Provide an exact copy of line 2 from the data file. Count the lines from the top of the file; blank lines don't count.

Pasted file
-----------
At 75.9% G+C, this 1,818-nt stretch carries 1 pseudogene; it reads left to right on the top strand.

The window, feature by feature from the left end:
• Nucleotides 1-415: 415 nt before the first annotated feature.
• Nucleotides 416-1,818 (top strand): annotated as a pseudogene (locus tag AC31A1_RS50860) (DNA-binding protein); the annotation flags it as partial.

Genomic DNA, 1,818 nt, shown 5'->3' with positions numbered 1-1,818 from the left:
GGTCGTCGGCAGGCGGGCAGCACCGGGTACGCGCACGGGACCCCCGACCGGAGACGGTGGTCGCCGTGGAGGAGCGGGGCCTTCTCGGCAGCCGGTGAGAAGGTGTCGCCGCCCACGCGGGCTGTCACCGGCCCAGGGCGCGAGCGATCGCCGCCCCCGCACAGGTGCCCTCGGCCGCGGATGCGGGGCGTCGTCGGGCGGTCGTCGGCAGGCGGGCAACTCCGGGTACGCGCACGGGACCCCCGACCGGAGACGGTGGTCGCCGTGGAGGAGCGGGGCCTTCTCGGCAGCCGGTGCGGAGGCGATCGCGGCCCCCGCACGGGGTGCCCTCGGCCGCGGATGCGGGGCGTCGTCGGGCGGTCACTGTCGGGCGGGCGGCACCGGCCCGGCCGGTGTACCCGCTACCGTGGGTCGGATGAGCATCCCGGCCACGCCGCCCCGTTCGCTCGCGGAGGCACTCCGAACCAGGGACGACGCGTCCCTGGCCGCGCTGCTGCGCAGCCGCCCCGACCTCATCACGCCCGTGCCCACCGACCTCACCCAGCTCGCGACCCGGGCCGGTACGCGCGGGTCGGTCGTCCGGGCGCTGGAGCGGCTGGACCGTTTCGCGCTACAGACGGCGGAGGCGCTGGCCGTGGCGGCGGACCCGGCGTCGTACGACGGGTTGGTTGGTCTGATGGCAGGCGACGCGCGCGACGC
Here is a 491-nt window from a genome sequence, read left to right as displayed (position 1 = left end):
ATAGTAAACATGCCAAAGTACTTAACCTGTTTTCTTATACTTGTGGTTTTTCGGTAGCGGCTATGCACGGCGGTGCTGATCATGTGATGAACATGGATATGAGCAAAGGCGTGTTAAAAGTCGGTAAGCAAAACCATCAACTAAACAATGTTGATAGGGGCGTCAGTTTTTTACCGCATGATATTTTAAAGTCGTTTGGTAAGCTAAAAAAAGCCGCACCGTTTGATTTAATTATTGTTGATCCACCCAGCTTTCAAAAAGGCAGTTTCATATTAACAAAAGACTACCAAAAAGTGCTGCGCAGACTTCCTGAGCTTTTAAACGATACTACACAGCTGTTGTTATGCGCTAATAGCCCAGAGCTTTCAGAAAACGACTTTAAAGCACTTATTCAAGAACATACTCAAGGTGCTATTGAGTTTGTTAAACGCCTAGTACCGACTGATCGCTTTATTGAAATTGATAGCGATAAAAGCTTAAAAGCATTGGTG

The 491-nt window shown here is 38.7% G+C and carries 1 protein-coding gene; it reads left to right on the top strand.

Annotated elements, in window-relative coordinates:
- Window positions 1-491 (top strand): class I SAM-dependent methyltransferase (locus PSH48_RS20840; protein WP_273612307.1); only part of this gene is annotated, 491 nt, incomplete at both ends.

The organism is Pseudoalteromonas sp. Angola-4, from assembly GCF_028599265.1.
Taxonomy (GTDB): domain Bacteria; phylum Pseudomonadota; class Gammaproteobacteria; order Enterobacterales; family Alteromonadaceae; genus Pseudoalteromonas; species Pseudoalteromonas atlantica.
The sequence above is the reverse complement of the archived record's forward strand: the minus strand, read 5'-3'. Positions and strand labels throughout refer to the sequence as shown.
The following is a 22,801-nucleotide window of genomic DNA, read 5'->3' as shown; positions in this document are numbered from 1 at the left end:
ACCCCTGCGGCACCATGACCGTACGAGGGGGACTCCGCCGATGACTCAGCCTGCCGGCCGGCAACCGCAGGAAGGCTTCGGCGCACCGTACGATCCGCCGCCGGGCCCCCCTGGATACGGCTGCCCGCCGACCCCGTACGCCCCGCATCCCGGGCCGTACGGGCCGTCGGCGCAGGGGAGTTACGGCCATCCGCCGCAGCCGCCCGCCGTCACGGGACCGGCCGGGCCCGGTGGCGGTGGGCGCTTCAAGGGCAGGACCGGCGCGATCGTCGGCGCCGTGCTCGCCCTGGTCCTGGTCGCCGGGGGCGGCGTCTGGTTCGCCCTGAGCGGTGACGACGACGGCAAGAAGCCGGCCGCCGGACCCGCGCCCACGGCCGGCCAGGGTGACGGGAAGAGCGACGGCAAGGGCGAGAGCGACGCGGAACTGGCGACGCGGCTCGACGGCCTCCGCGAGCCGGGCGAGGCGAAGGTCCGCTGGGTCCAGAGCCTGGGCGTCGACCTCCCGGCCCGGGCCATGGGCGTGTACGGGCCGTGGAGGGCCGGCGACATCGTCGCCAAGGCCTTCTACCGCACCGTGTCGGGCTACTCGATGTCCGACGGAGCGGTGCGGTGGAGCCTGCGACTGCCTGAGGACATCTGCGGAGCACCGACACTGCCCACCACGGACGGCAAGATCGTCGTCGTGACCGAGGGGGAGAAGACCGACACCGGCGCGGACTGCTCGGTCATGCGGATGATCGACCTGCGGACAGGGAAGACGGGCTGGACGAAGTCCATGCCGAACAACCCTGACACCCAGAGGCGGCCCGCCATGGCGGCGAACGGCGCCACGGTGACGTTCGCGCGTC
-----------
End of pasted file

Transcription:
The window, feature by feature from the left end: